# Tutorial FFT 2D sequential¶

In this tutorial, we present how to use fluidfft to perform 2d Fast Fourier Transform in sequential. You will see that it is really very simple.

If you really want performance, first benchmark the different methods for an array shape representative of what you will use and in the machine where the computations will be done. We explain how to do this in the page Benchmarking.

import numpy as np
from fluidfft.fft2d import methods_seq
from fluidfft import import_fft_class

print(methods_seq)

['fft2d.with_fftw1d', 'fft2d.with_fftw2d', 'fft2d.with_cufft', 'fft2d.with_pyfftw']


We import a class and instantiate it:

cls = import_fft_class('fft2d.with_pyfftw')

o = cls(16, 48)


Let’s have a look at the attribute of this objects. They are actually all methods:

print('\n'.join([name for name in dir(o) if not name.startswith('__')]))

_numpy_api
arrayK
arrayX
coef_norm
compute_energy_from_Fourier
compute_energy_from_K
compute_energy_from_X
compute_energy_from_spatial
create_arrayK
create_arrayX
empty_aligned
fft
fft2d
fft_as_arg
fftplan
get_is_transposed
get_local_size_X
get_seq_indices_first_K
get_seq_indices_first_X
get_shapeK_loc
get_shapeK_seq
get_shapeX_loc
get_shapeX_seq
get_short_name
ifft
ifft2d
ifft_as_arg
ifft_as_arg_destroy
ifftplan
inv_coef_norm
project_fft_on_realX
run_benchs
run_tests
shapeK
shapeK_loc
shapeK_seq
shapeX
sum_wavenumbers


Let’s run a test and benchmark the fft and ifft functions directly from C++.

print(o.run_tests())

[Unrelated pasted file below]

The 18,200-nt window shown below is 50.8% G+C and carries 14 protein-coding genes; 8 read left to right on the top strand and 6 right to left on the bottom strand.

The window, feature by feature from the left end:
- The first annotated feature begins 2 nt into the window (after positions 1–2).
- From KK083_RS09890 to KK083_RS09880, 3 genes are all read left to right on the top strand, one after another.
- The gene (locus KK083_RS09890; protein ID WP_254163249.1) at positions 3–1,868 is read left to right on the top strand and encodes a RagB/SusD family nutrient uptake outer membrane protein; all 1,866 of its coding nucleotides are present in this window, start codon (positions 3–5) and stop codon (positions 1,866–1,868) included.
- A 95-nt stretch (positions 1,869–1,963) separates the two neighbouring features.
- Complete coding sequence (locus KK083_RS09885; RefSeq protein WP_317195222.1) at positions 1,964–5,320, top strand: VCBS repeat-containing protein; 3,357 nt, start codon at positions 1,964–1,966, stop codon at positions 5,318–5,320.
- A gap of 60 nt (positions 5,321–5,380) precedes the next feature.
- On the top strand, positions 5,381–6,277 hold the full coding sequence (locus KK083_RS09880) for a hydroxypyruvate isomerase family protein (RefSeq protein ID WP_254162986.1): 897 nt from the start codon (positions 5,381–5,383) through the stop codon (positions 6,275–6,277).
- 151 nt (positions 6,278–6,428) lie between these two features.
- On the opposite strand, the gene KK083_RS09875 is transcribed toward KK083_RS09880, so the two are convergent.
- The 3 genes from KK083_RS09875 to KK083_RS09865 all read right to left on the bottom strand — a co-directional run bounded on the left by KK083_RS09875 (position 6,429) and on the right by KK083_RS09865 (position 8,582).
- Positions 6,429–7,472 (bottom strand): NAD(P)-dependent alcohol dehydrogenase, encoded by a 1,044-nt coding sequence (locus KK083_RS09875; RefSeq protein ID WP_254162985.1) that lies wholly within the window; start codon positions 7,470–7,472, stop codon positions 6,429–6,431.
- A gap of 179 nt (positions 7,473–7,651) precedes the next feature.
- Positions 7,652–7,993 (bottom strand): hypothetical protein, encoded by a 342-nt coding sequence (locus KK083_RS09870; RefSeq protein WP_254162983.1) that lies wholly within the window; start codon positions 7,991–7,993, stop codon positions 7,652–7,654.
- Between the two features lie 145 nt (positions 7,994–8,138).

None

t1, t2 = o.run_benchs()
print('t_fft = {} s; t_ifft = {} s'.format(t1, t2))

Internal bench (FFT2DWithPYFFTW)
time fft (FFT2DWithPYFFTW):  0.000026 s
time ifft (FFT2DWithPYFFTW): 0.000009 s
t_fft = 2.5773048400878905e-05 s; t_ifft = 8.96453857421875e-06 s


Let’s understand how the data is stored:

print(o.get_is_transposed())

False


which means that for this class, in Fourier space, the data is not transposed…

Now we can get the non dimensional wavenumber in the first and second dimensions:

k0, k1 = o.get_k_adim_loc()
print('k0:', k0)
print('k1:', k1)

k0: [ 0  1  2  3  4  5  6  7  8 -7 -6 -5 -4 -3 -2 -1]
k1: [ 0  1  2  3  4  5  6  7  8  9 10 11 12 13 14 15 16 17 18 19 20 21 22 23
24]


and check that the shapes of the array in one process are the same than in sequential (we are in sequential, there is only one process):

assert o.get_shapeX_loc() == o.get_shapeX_seq()
assert o.get_shapeK_loc() == o.get_shapeK_seq()


Now, let’s compute fast Fourier transforms. We first initialize arrays:

a = np.ones(o.get_shapeX_loc())
a_fft = np.empty(o.get_shapeK_loc(), dtype=np.complex128)


If we do not have the array where to put the result we can do:

a_fft = o.fft(a)


If we already have the array where to put the result we can do:

o.fft_as_arg(a, a_fft)


And finally for the inverse Fourier transform:

a = o.ifft(a_fft)

o.ifft_as_arg(a_fft, a)


Let’s mention the existence of the method ifft_as_arg_destroy, which can be slightly faster than ifft_as_arg because it avoids one copy.

o.ifft_as_arg_destroy(a_fft, a)